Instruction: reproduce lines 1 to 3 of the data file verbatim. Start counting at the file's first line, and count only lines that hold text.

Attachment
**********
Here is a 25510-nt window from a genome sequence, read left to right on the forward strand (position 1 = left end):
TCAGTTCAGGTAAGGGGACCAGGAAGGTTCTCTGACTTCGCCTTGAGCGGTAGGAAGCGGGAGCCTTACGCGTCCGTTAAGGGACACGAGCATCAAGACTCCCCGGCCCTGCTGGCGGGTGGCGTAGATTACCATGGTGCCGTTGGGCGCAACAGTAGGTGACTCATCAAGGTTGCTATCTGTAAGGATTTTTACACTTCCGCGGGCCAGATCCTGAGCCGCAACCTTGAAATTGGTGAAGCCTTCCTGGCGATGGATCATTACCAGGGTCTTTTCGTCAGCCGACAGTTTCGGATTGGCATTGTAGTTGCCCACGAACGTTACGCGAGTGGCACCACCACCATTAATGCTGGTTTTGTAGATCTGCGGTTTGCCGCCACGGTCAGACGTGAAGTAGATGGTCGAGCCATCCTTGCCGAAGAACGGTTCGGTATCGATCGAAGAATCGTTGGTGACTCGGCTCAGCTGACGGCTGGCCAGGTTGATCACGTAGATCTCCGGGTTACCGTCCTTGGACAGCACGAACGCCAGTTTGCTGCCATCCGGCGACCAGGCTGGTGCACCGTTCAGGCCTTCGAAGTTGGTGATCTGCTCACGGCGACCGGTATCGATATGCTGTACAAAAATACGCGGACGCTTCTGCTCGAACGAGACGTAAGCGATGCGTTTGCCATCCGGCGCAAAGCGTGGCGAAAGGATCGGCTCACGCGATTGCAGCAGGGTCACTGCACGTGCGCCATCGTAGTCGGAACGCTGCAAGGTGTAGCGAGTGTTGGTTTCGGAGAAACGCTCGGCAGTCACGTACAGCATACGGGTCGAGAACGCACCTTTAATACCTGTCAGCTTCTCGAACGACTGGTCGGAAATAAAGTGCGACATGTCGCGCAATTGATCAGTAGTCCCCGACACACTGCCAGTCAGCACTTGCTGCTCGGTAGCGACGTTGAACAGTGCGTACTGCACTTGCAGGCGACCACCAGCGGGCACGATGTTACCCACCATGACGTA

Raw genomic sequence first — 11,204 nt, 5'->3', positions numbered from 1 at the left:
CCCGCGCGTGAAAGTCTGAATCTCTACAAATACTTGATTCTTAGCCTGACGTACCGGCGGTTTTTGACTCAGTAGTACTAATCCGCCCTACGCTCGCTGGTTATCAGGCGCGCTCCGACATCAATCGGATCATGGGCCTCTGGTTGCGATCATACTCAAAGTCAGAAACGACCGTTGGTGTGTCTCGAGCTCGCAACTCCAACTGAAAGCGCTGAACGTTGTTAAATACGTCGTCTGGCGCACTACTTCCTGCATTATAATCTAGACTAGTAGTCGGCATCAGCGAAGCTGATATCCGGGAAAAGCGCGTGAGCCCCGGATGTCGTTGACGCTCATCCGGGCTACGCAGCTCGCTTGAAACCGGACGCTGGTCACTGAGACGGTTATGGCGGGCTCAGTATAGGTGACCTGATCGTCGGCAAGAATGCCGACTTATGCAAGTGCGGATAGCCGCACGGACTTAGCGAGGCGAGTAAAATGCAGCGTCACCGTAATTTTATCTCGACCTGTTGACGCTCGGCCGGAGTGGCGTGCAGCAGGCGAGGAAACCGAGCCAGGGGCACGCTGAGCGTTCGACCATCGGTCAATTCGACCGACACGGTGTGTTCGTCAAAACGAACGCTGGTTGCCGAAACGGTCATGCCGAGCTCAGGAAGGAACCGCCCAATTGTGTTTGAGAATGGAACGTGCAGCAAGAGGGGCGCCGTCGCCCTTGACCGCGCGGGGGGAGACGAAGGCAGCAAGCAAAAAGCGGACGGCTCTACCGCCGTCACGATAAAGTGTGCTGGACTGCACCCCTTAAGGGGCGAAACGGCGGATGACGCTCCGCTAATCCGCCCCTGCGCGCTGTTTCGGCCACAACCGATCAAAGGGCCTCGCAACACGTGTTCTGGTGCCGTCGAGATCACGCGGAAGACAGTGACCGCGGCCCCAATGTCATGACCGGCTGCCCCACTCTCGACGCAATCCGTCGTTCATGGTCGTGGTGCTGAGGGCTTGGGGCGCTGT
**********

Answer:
Here is a 25510-nt window from a genome sequence, read left to right on the forward strand (position 1 = left end):
TCAGTTCAGGTAAGGGGACCAGGAAGGTTCTCTGACTTCGCCTTGAGCGGTAGGAAGCGGGAGCCTTACGCGTCCGTTAAGGGACACGAGCATCAAGACTCCCCGGCCCTGCTGGCGGGTGGCGTAGATTACCATGGTGCCGTTGGGCGCAACAGTAGGTGACTCATCAAGGTTGCTATCTGTAAGGATTTTTACACTTCCGCGGGCCAGATCCTGAGCCGCAACCTTGAAATTGGTGAAGCCTTCCTGGCGATGGATCATTACCAGGGTCTTTTCGTCAGCCGACAGTTTCGGATTGGCATTGTAGTTGCCCACGAACGTTACGCGAGTGGCACCACCACCATTAATGCTGGTTTTGTAGATCTGCGGTTTGCCGCCACGGTCAGACGTGAAGTAGATGGTCGAGCCATCCTTGCCGAAGAACGGTTCGGTATCGATCGAAGAATCGTTGGTGACTCGGCTCAGCTGACGGCTGGCCAGGTTGATCACGTAGATCTCCGGGTTACCGTCCTTGGACAGCACGAACGCCAGTTTGCTGCCATCCGGCGACCAGGCTGGTGCACCGTTCAGGCCTTCGAAGTTGGTGATCTGCTCACGGCGACCGGTATCGATATGCTGTACAAAAATACGCGGACGCTTCTGCTCGAACGAGACGTAAGCGATGCGTTTGCCATCCGGCGCAAAGCGTGGCGAAAGGATCGGCTCACGCGATTGCAGCAGGGTCACTGCACGTGCGCCATCGTAGTCGGAACGCTGCAAGGTGTAGCGAGTGTTGGTTTCGGAGAAACGCTCGGCAGTCACGTACAGCATACGGGTCGAGAACGCACCTTTAATACCTGTCAGCTTCTCGAACGACTGGTCGGAAATAAAGTGCGACATGTCGCGCAATTGATCAGTAGTCCCCGACACACTGCCAGTCAGCACTTGCTGCTCGGTAGCGACGTTGAACAGTGCGTACTGCACTTGCAGGCGACCACCAGCGGGCACGATGTTACCCACCATGACGTA

Raw genomic sequence first — 11,204 nt, 5'->3', positions numbered from 1 at the left: